According to the American Sleep Apnea Association, an estimated 22 million Americans suffer from sleep apnea. Unfortunately, 8 in 10 cases of sleep apnea go undiagnosed.
Scientific research links sleep apnea to a number of negative health and safety issues. Patients with untreated sleep apnea suffer an increased risk of strokes, heart attacks, weight gain, and diabetes. That’s why it’s crucial for patients to get an accurate diagnosis and the right treatment for their sleep apnea.
How Dr. Dani Can Help
People don’t automatically think of their dentist as the person to see about sleep apnea. But there are important reasons why dentists “have a significant role in the treatment of snoring and obstructive sleep apnea.”
Dentists are commonly the first medical professionals to recognize the symptoms of sleep apnea. This makes sense because their training and experience provide dentists with a unique understanding of the region of the body where sleep apnea occurs.
Seeing their patients more often than other practitioners, dentists are likely to notice common signs of sleep apnea. For example, the shape and position of the jaw can tell them if a patient is likely to suffer from the disorder.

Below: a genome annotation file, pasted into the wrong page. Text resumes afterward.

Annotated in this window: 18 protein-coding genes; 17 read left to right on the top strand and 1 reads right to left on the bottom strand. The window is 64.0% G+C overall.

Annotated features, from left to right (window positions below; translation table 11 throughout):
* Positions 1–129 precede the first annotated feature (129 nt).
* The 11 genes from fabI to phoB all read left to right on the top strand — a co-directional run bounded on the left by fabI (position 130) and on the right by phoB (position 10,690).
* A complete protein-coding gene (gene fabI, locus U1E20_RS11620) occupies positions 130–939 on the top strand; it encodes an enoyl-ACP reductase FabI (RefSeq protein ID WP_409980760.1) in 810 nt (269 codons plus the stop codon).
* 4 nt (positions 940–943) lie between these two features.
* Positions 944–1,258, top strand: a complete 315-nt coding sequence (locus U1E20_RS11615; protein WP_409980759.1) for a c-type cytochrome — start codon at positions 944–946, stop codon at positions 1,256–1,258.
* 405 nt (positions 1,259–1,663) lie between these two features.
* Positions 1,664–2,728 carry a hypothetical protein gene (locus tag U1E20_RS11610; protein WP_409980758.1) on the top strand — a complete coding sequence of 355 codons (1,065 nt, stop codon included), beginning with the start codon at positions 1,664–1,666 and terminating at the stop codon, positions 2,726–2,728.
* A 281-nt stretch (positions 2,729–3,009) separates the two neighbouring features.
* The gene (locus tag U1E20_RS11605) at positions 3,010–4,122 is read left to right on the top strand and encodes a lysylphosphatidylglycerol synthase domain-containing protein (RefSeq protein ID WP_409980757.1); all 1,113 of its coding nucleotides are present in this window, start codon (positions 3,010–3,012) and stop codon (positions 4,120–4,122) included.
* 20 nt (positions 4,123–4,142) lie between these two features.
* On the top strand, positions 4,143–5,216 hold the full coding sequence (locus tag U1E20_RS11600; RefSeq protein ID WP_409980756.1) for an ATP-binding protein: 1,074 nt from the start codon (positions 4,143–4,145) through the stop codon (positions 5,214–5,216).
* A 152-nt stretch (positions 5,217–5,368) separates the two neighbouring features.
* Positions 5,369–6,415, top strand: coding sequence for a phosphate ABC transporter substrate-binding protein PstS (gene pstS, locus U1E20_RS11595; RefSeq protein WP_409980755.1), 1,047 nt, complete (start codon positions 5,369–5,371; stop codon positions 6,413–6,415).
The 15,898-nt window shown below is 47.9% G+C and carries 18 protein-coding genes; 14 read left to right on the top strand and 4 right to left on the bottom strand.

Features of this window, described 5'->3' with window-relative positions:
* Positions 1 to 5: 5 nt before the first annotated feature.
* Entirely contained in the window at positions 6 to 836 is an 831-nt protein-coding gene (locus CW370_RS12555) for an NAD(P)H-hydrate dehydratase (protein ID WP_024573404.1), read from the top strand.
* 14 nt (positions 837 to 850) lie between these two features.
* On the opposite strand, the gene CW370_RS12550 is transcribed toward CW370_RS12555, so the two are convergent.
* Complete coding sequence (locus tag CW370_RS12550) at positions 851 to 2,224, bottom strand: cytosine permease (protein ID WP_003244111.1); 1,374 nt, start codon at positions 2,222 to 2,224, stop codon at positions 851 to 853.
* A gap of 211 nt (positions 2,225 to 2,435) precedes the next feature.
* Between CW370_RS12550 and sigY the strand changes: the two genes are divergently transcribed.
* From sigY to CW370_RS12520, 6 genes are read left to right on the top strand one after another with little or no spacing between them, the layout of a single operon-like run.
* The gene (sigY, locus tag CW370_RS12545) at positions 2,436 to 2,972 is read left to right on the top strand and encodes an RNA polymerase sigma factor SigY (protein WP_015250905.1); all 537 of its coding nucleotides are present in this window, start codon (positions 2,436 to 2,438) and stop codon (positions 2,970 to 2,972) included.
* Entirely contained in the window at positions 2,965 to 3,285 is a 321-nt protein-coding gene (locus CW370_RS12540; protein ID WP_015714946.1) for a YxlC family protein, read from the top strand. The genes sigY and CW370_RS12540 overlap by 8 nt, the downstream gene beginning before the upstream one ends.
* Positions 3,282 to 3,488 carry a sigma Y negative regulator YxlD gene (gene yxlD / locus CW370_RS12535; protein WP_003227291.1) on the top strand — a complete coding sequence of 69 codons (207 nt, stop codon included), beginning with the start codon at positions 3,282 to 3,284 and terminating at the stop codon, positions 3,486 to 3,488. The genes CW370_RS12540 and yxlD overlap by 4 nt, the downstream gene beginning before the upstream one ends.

The condition of the teeth offers additional clues about sleep apnea. For example, bruxism, which is nighttime teeth-grinding, is a common symptom of sleep apnea. This often results in teeth that are worn down, cracked, or broken.
Getting the Right Diagnosis and Treatment
If Dr. Dani notices signs of sleep apnea during one of your regular examinations, she’ll ask you some questions about the quality of sleep you’ve been getting and how you feel throughout the day.
The next step in the process usually involves taking a sleep study, which you can do in the comfort of your own home. Once your sleep study is complete, a physician will determine if you suffer from sleep apnea. If you do, Dr. Dani will find the treatment that’s best for you.
CPAP is an effective treatment that’s commonly prescribed for sleep apnea. But patients often find CPAP machines to be noisy, inconvenient, and difficult to sleep with.
Many of Dr. Dani’s patients find relief using an oral appliance. This is a small device that looks a lot like a dental retainer. An oral appliance is worn during sleep and it treats sleep apnea by keeping the airway open.